Along with being diagnosed with autism spectrum disorder, my son was also recently diagnosed with a minor case of gastric erosion disease and rumination. Both make him vomit and cause discomfort in his throat and stomach. We have to monitor this by medication and diet. Foods with high fiber and low fat are great for my son. We avoid anything acidic, carbonated drinks, and anything with caffeine. He is also sensitive to dairy, so we limit that as much as possible. A lot of his meals have to be homemade because of his sensitivity levels, and going out to eat can be a challenge. He mostly throws up after eating. We change his clothes a good bit throughout the day if we do not stick to his diet, so I am grateful to know there is a way to limit that awful experience for both myself and him.
GI Issues for Children With Autism
- GI Problems and Supplements | Autism Speaks
If my child has autism-related GI issues, will this affect his ability to absorb nutrients from multivitamins and other supplements?
A lot of activities my son enjoys participating in are physical activities and anything that enhances his senses. Jumping on his mini trampoline inside the house is his all time favorite activity. Because children with ASD are more like to have balance, coordination, and flexibility issues than normal kids, jumping is a fantastic way to improve these skills. I have seen a huge improvement in my son's core strength since he started using his trampoline on a daily basis. Another activity he enjoys are popping bubbles. This is a great way for him to express himself verbally or non-verbally. Isaac also enjoys jumping onto a soft surface, playing with slime, playing with water toys, and anything textured and super soft. Isaac doesn't understand functional play, and sensory toys help him relax, focus, and calm down. They also help children like Isaac to play naturally and develop social skills like negotiating, planning, and sharing.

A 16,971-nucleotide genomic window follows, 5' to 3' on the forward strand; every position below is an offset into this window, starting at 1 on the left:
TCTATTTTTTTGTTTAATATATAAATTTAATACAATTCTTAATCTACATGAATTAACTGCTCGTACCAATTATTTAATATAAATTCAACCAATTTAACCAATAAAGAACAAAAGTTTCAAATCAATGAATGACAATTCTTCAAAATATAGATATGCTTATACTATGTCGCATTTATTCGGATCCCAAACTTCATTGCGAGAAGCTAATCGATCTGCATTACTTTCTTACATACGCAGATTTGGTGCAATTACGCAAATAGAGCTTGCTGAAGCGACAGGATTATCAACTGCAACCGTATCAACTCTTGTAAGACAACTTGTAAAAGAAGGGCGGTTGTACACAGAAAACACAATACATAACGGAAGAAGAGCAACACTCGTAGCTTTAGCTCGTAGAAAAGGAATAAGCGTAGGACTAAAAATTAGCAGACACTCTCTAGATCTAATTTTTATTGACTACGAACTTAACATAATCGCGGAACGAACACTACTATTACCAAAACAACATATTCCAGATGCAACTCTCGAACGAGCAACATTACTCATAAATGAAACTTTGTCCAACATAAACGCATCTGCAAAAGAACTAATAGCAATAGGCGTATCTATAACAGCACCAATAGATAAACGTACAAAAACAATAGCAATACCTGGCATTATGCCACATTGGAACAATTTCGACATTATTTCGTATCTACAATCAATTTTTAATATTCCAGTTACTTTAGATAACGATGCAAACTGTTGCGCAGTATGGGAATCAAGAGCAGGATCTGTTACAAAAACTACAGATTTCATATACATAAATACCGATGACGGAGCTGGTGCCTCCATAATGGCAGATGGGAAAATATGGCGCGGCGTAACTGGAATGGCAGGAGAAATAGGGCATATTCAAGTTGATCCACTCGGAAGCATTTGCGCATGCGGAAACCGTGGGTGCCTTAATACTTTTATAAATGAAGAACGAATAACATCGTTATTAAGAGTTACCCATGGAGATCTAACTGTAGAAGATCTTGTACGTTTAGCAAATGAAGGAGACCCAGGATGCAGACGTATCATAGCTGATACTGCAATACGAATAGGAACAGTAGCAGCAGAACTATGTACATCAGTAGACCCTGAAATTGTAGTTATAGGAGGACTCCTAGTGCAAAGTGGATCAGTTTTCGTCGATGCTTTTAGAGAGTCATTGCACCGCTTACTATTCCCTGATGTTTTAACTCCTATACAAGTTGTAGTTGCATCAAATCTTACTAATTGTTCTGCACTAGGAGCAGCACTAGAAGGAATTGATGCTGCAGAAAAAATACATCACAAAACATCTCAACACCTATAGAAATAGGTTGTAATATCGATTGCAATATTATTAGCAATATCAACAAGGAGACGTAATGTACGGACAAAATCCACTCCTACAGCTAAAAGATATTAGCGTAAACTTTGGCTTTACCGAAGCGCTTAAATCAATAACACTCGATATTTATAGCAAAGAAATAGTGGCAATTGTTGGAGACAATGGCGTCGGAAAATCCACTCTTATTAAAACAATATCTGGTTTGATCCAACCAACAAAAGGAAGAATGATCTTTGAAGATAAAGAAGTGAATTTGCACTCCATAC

More often than not, my son is a pretty normal child who is delayed. Like all parents, I just want my son to be the best that he can be. I give up a lot of "me" time like all mothers do. When I do get the chance to socialize, my friends typically come to my house because it is easier to have Isaac home in his safe space. We are a loving family who is on a strict schedule. My child is less independent than most, but enjoys attention and affection like any other kid. It's just on his terms. My son may learn different and have limited interests, but his needs are the same as any other child have been around. He enjoys the company of others, but doesn't always know how to socialize. Deep down, he just wants to feel loved and be included like you and I.